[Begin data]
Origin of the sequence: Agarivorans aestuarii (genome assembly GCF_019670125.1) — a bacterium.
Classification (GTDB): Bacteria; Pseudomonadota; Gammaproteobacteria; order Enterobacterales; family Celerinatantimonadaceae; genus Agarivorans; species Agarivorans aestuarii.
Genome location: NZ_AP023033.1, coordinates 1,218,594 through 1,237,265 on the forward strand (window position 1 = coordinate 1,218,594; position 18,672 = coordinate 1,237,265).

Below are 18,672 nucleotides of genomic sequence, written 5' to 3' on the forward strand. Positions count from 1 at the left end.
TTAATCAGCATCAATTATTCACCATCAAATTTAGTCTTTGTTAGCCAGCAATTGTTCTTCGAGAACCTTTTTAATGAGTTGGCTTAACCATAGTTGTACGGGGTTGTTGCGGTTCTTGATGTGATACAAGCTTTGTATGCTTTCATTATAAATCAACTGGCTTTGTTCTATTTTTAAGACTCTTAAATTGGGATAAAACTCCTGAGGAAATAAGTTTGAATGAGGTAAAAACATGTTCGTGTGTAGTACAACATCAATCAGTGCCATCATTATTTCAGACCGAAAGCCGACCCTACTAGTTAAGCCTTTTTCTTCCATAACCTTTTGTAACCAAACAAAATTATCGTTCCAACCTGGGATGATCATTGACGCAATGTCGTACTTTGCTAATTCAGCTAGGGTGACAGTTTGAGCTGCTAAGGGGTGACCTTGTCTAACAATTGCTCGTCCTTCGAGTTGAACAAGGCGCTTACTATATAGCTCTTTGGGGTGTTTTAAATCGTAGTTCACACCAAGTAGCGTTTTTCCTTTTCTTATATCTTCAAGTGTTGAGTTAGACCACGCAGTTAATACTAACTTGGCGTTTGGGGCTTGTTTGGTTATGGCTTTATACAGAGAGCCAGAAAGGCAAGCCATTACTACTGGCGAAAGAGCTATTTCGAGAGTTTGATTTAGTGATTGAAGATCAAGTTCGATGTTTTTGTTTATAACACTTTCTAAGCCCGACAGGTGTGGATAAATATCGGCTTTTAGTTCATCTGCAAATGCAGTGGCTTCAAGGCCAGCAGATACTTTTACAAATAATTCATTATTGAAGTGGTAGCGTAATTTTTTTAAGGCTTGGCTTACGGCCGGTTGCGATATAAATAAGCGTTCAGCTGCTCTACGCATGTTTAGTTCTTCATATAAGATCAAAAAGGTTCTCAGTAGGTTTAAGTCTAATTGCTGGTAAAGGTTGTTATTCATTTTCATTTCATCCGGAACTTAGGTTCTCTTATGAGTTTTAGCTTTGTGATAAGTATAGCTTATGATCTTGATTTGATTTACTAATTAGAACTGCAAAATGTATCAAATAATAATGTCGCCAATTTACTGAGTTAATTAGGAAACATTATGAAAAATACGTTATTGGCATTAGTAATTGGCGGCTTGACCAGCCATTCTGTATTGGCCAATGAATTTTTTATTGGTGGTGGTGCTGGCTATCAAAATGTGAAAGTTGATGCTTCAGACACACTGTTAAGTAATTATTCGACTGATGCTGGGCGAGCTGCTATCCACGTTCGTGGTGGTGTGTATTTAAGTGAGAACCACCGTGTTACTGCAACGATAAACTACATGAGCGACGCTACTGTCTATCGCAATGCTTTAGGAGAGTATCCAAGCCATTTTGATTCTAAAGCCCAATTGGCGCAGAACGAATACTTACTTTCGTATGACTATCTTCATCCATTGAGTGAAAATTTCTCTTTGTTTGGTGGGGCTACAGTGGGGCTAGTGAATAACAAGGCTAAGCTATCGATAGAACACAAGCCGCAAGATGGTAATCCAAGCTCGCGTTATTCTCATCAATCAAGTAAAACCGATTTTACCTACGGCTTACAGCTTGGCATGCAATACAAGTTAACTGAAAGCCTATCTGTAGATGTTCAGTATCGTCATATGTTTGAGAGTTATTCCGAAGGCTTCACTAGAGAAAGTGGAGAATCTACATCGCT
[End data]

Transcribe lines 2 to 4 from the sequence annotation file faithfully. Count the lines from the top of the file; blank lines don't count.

Classification (GTDB): Bacteria; Pseudomonadota; Gammaproteobacteria; order Enterobacterales; family Celerinatantimonadaceae; genus Agarivorans; species Agarivorans aestuarii.
Genome location: NZ_AP023033.1, coordinates 1,218,594 through 1,237,265 on the forward strand (window position 1 = coordinate 1,218,594; position 18,672 = coordinate 1,237,265).

Below are 18,672 nucleotides of genomic sequence, written 5' to 3' on the forward strand. Positions count from 1 at the left end.